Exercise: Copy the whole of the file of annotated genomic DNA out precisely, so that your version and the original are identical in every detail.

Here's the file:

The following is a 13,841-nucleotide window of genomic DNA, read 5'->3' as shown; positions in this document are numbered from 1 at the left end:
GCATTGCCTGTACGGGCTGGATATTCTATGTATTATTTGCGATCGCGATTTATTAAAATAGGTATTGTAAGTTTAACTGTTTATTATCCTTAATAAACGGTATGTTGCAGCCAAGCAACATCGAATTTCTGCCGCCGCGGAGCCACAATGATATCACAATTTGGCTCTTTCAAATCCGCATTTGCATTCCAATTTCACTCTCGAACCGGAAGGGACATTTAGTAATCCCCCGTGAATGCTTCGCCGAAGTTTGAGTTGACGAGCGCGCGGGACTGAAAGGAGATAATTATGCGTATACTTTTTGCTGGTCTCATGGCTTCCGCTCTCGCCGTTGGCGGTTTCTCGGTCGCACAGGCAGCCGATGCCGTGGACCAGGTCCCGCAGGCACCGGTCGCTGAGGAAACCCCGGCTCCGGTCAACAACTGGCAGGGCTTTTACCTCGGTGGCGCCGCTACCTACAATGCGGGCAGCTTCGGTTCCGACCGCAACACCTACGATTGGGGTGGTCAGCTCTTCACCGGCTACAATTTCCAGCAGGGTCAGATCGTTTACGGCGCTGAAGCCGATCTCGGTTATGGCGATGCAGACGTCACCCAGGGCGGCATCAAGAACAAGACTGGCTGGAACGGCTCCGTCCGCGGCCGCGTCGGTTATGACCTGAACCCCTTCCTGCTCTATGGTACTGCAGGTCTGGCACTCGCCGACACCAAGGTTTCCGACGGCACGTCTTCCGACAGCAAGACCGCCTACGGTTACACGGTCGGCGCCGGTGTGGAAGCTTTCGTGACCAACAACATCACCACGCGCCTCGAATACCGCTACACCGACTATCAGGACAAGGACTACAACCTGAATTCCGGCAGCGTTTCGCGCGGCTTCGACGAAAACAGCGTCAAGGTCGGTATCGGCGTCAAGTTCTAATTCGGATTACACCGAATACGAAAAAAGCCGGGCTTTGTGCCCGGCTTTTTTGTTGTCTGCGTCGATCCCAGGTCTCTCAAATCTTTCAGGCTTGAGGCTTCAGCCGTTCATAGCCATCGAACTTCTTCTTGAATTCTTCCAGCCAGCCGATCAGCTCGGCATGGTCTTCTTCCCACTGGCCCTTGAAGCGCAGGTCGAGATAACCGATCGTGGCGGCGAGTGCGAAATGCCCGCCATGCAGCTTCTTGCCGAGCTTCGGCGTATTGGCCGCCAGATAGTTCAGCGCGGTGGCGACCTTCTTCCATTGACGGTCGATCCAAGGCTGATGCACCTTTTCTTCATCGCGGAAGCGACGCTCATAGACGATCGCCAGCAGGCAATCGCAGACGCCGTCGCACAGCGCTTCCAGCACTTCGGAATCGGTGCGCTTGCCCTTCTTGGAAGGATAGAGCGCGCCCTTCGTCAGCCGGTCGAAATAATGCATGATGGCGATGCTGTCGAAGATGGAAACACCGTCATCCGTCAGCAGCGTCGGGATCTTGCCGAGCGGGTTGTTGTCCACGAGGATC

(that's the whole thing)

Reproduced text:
The following is a 13,841-nucleotide window of genomic DNA, read 5'->3' as shown; positions in this document are numbered from 1 at the left end:
GCATTGCCTGTACGGGCTGGATATTCTATGTATTATTTGCGATCGCGATTTATTAAAATAGGTATTGTAAGTTTAACTGTTTATTATCCTTAATAAACGGTATGTTGCAGCCAAGCAACATCGAATTTCTGCCGCCGCGGAGCCACAATGATATCACAATTTGGCTCTTTCAAATCCGCATTTGCATTCCAATTTCACTCTCGAACCGGAAGGGACATTTAGTAATCCCCCGTGAATGCTTCGCCGAAGTTTGAGTTGACGAGCGCGCGGGACTGAAAGGAGATAATTATGCGTATACTTTTTGCTGGTCTCATGGCTTCCGCTCTCGCCGTTGGCGGTTTCTCGGTCGCACAGGCAGCCGATGCCGTGGACCAGGTCCCGCAGGCACCGGTCGCTGAGGAAACCCCGGCTCCGGTCAACAACTGGCAGGGCTTTTACCTCGGTGGCGCCGCTACCTACAATGCGGGCAGCTTCGGTTCCGACCGCAACACCTACGATTGGGGTGGTCAGCTCTTCACCGGCTACAATTTCCAGCAGGGTCAGATCGTTTACGGCGCTGAAGCCGATCTCGGTTATGGCGATGCAGACGTCACCCAGGGCGGCATCAAGAACAAGACTGGCTGGAACGGCTCCGTCCGCGGCCGCGTCGGTTATGACCTGAACCCCTTCCTGCTCTATGGTACTGCAGGTCTGGCACTCGCCGACACCAAGGTTTCCGACGGCACGTCTTCCGACAGCAAGACCGCCTACGGTTACACGGTCGGCGCCGGTGTGGAAGCTTTCGTGACCAACAACATCACCACGCGCCTCGAATACCGCTACACCGACTATCAGGACAAGGACTACAACCTGAATTCCGGCAGCGTTTCGCGCGGCTTCGACGAAAACAGCGTCAAGGTCGGTATCGGCGTCAAGTTCTAATTCGGATTACACCGAATACGAAAAAAGCCGGGCTTTGTGCCCGGCTTTTTTGTTGTCTGCGTCGATCCCAGGTCTCTCAAATCTTTCAGGCTTGAGGCTTCAGCCGTTCATAGCCATCGAACTTCTTCTTGAATTCTTCCAGCCAGCCGATCAGCTCGGCATGGTCTTCTTCCCACTGGCCCTTGAAGCGCAGGTCGAGATAACCGATCGTGGCGGCGAGTGCGAAATGCCCGCCATGCAGCTTCTTGCCGAGCTTCGGCGTATTGGCCGCCAGATAGTTCAGCGCGGTGGCGACCTTCTTCCATTGACGGTCGATCCAAGGCTGATGCACCTTTTCTTCATCGCGGAAGCGACGCTCATAGACGATCGCCAGCAGGCAATCGCAGACGCCGTCGCACAGCGCTTCCAGCACTTCGGAATCGGTGCGCTTGCCCTTCTTGGAAGGATAGAGCGCGCCCTTCGTCAGCCGGTCGAAATAATGCATGATGGCGATGCTGTCGAAGATGGAAACACCGTCATCCGTCAGCAGCGTCGGGATCTTGCCGAGCGGGTTGTTGTCCACGAGGATC